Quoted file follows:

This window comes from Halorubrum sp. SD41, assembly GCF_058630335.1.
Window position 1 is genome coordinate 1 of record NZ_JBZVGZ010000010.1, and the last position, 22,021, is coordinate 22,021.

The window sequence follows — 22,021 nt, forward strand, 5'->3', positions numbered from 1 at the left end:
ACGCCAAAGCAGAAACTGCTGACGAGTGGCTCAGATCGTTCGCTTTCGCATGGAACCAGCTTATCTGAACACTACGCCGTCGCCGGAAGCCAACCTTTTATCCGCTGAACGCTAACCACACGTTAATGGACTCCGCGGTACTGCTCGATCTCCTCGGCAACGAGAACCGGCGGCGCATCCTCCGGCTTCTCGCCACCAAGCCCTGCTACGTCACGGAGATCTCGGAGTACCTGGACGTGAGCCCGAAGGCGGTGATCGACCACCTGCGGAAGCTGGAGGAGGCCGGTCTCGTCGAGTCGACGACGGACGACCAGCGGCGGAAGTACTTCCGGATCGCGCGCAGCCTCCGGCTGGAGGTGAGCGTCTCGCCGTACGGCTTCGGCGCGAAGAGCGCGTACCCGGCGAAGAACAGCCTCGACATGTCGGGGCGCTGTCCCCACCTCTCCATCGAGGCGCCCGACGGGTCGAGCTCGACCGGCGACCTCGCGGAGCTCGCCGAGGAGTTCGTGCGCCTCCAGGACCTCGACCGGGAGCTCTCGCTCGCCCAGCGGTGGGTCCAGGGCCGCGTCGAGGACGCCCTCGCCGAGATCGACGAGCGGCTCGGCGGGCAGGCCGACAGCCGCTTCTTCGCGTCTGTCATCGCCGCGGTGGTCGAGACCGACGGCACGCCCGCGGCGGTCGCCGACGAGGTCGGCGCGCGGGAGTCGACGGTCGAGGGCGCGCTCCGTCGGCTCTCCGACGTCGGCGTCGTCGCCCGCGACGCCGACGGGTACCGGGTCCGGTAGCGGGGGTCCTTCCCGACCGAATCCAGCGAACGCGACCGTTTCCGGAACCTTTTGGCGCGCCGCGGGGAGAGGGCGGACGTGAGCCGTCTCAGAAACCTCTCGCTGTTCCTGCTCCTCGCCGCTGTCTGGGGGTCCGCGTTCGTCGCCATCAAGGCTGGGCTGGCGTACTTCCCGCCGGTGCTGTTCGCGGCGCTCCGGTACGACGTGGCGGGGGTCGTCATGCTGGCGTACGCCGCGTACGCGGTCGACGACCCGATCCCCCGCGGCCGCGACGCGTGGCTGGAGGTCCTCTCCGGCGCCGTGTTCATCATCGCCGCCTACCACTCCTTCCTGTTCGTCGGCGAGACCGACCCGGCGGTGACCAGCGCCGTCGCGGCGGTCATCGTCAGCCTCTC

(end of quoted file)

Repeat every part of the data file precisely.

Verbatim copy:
This window comes from Halorubrum sp. SD41, assembly GCF_058630335.1.
Window position 1 is genome coordinate 1 of record NZ_JBZVGZ010000010.1, and the last position, 22,021, is coordinate 22,021.

The window sequence follows — 22,021 nt, forward strand, 5'->3', positions numbered from 1 at the left end:
ACGCCAAAGCAGAAACTGCTGACGAGTGGCTCAGATCGTTCGCTTTCGCATGGAACCAGCTTATCTGAACACTACGCCGTCGCCGGAAGCCAACCTTTTATCCGCTGAACGCTAACCACACGTTAATGGACTCCGCGGTACTGCTCGATCTCCTCGGCAACGAGAACCGGCGGCGCATCCTCCGGCTTCTCGCCACCAAGCCCTGCTACGTCACGGAGATCTCGGAGTACCTGGACGTGAGCCCGAAGGCGGTGATCGACCACCTGCGGAAGCTGGAGGAGGCCGGTCTCGTCGAGTCGACGACGGACGACCAGCGGCGGAAGTACTTCCGGATCGCGCGCAGCCTCCGGCTGGAGGTGAGCGTCTCGCCGTACGGCTTCGGCGCGAAGAGCGCGTACCCGGCGAAGAACAGCCTCGACATGTCGGGGCGCTGTCCCCACCTCTCCATCGAGGCGCCCGACGGGTCGAGCTCGACCGGCGACCTCGCGGAGCTCGCCGAGGAGTTCGTGCGCCTCCAGGACCTCGACCGGGAGCTCTCGCTCGCCCAGCGGTGGGTCCAGGGCCGCGTCGAGGACGCCCTCGCCGAGATCGACGAGCGGCTCGGCGGGCAGGCCGACAGCCGCTTCTTCGCGTCTGTCATCGCCGCGGTGGTCGAGACCGACGGCACGCCCGCGGCGGTCGCCGACGAGGTCGGCGCGCGGGAGTCGACGGTCGAGGGCGCGCTCCGTCGGCTCTCCGACGTCGGCGTCGTCGCCCGCGACGCCGACGGGTACCGGGTCCGGTAGCGGGGGTCCTTCCCGACCGAATCCAGCGAACGCGACCGTTTCCGGAACCTTTTGGCGCGCCGCGGGGAGAGGGCGGACGTGAGCCGTCTCAGAAACCTCTCGCTGTTCCTGCTCCTCGCCGCTGTCTGGGGGTCCGCGTTCGTCGCCATCAAGGCTGGGCTGGCGTACTTCCCGCCGGTGCTGTTCGCGGCGCTCCGGTACGACGTGGCGGGGGTCGTCATGCTGGCGTACGCCGCGTACGCGGTCGACGACCCGATCCCCCGCGGCCGCGACGCGTGGCTGGAGGTCCTCTCCGGCGCCGTGTTCATCATCGCCGCCTACCACTCCTTCCTGTTCGTCGGCGAGACCGACCCGGCGGTGACCAGCGCCGTCGCGGCGGTCATCGTCAGCCTCTC